Joe Mont takes a look at the campaign trail and the tendency for companies to get political at their own peril, as avoiding regulatory and reputational risk requires policies and audits to ensure compliance with a panoply of federal and state laws.
Five years after the Bribery Act, the Serious Fraud Office has yet to produce a major conviction. Will Airbus—the latest aerospace company under investigation—be its first big collar? Neil Hodgereports.
As the string of police shooting incidents galvanized #BlackLivesMatter and #BlueLivesMatter, some police departments are embracing de-escalation as a way to improve police work in general. Bill Coffinhas more.
Wells Fargo executives will testify before Congress this week amid revelations that employees opened unauthorized deposit and credit card accounts in their pursuit of sales targets and bonuses. Joe Mont reports.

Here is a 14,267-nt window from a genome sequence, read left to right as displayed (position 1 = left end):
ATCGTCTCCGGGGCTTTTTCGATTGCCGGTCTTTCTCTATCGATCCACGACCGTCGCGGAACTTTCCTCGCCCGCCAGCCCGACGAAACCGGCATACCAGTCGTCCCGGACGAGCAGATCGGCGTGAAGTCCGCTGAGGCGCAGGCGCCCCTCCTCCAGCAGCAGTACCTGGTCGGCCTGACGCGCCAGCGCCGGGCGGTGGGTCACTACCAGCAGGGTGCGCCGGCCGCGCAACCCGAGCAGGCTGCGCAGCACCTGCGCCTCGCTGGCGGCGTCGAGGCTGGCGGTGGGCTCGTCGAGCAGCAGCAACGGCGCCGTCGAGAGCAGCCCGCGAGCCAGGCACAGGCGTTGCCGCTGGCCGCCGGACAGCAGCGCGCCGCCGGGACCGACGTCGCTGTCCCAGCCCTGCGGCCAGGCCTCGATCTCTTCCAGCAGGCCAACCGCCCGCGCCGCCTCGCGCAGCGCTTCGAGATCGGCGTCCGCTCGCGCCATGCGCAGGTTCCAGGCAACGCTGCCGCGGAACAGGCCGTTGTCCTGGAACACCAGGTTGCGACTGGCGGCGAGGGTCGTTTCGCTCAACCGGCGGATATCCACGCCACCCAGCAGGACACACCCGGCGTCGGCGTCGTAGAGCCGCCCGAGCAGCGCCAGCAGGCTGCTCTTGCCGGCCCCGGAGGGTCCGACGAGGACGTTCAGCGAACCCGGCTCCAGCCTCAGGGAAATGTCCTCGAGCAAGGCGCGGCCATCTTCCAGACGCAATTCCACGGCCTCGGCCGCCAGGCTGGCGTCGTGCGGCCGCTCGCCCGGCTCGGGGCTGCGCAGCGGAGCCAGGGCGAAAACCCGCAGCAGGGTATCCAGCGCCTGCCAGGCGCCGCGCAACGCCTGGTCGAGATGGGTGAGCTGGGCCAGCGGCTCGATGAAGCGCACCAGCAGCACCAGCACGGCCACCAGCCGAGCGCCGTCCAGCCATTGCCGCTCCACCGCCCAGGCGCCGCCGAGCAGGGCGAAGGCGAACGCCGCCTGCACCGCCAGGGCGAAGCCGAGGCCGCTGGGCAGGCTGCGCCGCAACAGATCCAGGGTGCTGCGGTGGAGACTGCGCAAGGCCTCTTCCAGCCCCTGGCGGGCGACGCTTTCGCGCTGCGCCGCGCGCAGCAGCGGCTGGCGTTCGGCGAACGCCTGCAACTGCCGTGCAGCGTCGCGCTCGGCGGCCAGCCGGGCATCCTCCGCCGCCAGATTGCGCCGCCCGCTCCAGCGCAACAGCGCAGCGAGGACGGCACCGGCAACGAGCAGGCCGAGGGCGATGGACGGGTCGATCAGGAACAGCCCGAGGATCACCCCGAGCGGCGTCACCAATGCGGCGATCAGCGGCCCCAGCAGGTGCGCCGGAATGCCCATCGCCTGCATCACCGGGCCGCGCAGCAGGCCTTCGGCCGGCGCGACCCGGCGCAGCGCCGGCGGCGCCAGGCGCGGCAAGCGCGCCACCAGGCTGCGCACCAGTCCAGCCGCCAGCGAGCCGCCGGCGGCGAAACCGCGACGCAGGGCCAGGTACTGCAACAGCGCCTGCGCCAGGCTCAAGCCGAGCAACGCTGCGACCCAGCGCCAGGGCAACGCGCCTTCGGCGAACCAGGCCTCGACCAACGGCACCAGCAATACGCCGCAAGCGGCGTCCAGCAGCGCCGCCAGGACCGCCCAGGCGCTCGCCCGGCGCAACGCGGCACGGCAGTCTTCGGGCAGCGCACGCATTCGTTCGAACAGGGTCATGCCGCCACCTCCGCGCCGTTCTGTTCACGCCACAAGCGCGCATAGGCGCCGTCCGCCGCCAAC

The SEC has prevailed in a jury trial against the City of Miami (which it labeled “a recidivist violator of the federal securities laws”) and Michael Boudreaux, the city’s former budget director. Bruce Cartonhas more enforcement hits and misses.
The Man From FCPA, Tom Fox, asks why it is always the employee’s fault when a corporation engages in fraudulent activity leading to regulatory fallout. Perhaps the CEO of Wells Fargo, responsible for the firing of 5,300 “rogue” employees for fraudulent activity, has the answer.
Since the July 23 Brexit vote, the United Kingdom has dwelled in an interim world of having declared its intent to break off from the European Union without having actually done it. That no longer matters. Join us at Compliance Week Europe to continue the conversation.